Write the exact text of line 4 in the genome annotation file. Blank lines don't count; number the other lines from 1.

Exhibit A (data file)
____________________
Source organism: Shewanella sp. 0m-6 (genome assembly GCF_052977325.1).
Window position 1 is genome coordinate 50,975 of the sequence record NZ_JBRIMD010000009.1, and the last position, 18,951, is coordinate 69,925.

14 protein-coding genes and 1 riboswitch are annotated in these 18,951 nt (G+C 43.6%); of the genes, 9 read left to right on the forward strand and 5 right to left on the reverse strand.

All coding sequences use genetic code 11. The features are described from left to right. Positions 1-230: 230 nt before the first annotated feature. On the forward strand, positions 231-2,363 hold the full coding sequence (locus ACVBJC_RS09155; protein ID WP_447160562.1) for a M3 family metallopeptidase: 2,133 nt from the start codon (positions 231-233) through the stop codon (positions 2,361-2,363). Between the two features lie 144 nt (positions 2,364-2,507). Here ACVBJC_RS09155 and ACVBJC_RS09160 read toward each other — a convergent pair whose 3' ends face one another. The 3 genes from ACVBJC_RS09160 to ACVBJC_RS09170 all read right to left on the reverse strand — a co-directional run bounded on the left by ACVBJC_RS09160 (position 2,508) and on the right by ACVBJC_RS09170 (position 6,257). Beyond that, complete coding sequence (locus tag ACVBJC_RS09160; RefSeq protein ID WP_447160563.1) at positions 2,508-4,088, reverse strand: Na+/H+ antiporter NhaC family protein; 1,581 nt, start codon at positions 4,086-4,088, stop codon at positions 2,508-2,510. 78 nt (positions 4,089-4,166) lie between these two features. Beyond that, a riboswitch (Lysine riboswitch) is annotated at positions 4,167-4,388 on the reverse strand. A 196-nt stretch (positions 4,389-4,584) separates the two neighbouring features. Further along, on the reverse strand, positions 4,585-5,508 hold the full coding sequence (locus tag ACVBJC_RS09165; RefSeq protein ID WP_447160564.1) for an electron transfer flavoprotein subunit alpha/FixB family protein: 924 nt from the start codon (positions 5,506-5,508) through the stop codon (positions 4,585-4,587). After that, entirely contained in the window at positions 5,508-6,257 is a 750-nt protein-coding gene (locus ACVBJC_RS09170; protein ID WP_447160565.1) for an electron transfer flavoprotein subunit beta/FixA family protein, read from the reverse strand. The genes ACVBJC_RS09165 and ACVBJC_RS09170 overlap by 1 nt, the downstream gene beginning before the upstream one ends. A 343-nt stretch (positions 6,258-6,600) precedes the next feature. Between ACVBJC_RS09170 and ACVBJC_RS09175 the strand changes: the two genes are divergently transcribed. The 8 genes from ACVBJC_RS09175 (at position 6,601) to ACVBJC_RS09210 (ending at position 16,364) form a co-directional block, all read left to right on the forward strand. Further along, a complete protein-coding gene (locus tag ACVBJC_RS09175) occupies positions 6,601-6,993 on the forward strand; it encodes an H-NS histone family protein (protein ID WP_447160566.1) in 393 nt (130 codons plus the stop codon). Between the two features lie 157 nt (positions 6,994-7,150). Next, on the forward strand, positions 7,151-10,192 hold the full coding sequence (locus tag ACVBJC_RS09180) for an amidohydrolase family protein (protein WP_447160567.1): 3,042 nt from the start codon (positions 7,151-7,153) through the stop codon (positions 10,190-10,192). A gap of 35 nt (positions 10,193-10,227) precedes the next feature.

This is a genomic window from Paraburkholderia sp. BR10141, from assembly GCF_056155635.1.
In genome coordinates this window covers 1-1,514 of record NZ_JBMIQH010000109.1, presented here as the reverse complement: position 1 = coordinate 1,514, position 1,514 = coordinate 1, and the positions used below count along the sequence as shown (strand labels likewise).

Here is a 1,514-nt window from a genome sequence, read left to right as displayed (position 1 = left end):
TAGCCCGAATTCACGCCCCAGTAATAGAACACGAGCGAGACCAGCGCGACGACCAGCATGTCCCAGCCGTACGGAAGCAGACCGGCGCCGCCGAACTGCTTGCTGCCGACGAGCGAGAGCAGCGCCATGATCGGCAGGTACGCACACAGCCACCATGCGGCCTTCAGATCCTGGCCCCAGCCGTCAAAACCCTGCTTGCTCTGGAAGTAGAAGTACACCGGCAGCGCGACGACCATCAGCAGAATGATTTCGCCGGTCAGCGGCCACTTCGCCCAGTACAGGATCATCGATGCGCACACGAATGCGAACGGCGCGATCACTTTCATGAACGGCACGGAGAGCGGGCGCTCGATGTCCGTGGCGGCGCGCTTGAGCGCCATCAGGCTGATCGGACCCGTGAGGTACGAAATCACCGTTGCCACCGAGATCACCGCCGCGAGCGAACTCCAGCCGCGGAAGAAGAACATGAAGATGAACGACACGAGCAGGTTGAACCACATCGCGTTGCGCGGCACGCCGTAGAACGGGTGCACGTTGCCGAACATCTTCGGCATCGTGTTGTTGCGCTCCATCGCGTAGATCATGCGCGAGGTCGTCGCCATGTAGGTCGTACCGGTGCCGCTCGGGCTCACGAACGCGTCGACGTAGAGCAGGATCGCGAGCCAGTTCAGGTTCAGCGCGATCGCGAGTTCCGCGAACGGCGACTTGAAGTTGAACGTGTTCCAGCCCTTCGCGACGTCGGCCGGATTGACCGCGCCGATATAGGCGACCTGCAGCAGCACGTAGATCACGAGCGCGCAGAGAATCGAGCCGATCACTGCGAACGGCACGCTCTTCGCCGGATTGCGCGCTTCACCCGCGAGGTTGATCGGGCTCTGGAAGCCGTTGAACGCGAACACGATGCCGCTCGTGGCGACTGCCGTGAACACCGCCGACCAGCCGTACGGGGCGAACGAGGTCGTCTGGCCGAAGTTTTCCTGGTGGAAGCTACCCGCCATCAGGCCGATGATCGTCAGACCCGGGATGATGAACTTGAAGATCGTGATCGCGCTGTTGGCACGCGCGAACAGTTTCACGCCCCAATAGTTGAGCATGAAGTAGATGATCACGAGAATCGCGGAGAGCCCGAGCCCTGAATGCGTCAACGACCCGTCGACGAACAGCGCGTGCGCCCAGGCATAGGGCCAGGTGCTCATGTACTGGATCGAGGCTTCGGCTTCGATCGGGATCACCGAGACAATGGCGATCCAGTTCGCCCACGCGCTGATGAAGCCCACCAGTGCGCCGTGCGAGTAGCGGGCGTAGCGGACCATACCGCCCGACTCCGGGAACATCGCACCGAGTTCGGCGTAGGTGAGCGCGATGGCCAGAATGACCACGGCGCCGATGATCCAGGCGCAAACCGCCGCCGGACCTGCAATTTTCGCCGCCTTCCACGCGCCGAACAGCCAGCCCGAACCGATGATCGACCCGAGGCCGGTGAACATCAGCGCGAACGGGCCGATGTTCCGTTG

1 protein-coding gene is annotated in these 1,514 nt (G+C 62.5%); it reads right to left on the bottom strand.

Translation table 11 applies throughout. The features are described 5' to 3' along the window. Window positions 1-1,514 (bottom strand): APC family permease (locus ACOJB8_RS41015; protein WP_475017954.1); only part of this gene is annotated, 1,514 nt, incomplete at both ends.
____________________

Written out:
All coding sequences use genetic code 11. The features are described from left to right. Positions 1-230: 230 nt before the first annotated feature. On the forward strand, positions 231-2,363 hold the full coding sequence (locus ACVBJC_RS09155; protein ID WP_447160562.1) for a M3 family metallopeptidase: 2,133 nt from the start codon (positions 231-233) through the stop codon (positions 2,361-2,363). Between the two features lie 144 nt (positions 2,364-2,507). Here ACVBJC_RS09155 and ACVBJC_RS09160 read toward each other — a convergent pair whose 3' ends face one another. The 3 genes from ACVBJC_RS09160 to ACVBJC_RS09170 all read right to left on the reverse strand — a co-directional run bounded on the left by ACVBJC_RS09160 (position 2,508) and on the right by ACVBJC_RS09170 (position 6,257). Beyond that, complete coding sequence (locus tag ACVBJC_RS09160; RefSeq protein ID WP_447160563.1) at positions 2,508-4,088, reverse strand: Na+/H+ antiporter NhaC family protein; 1,581 nt, start codon at positions 4,086-4,088, stop codon at positions 2,508-2,510. 78 nt (positions 4,089-4,166) lie between these two features. Beyond that, a riboswitch (Lysine riboswitch) is annotated at positions 4,167-4,388 on the reverse strand. A 196-nt stretch (positions 4,389-4,584) separates the two neighbouring features. Further along, on the reverse strand, positions 4,585-5,508 hold the full coding sequence (locus tag ACVBJC_RS09165; RefSeq protein ID WP_447160564.1) for an electron transfer flavoprotein subunit alpha/FixB family protein: 924 nt from the start codon (positions 5,506-5,508) through the stop codon (positions 4,585-4,587). After that, entirely contained in the window at positions 5,508-6,257 is a 750-nt protein-coding gene (locus ACVBJC_RS09170; protein ID WP_447160565.1) for an electron transfer flavoprotein subunit beta/FixA family protein, read from the reverse strand. The genes ACVBJC_RS09165 and ACVBJC_RS09170 overlap by 1 nt, the downstream gene beginning before the upstream one ends. A 343-nt stretch (positions 6,258-6,600) precedes the next feature. Between ACVBJC_RS09170 and ACVBJC_RS09175 the strand changes: the two genes are divergently transcribed. The 8 genes from ACVBJC_RS09175 (at position 6,601) to ACVBJC_RS09210 (ending at position 16,364) form a co-directional block, all read left to right on the forward strand. Further along, a complete protein-coding gene (locus tag ACVBJC_RS09175) occupies positions 6,601-6,993 on the forward strand; it encodes an H-NS histone family protein (protein ID WP_447160566.1) in 393 nt (130 codons plus the stop codon). Between the two features lie 157 nt (positions 6,994-7,150). Next, on the forward strand, positions 7,151-10,192 hold the full coding sequence (locus tag ACVBJC_RS09180) for an amidohydrolase family protein (protein WP_447160567.1): 3,042 nt from the start codon (positions 7,151-7,153) through the stop codon (positions 10,190-10,192). A gap of 35 nt (positions 10,193-10,227) precedes the next feature.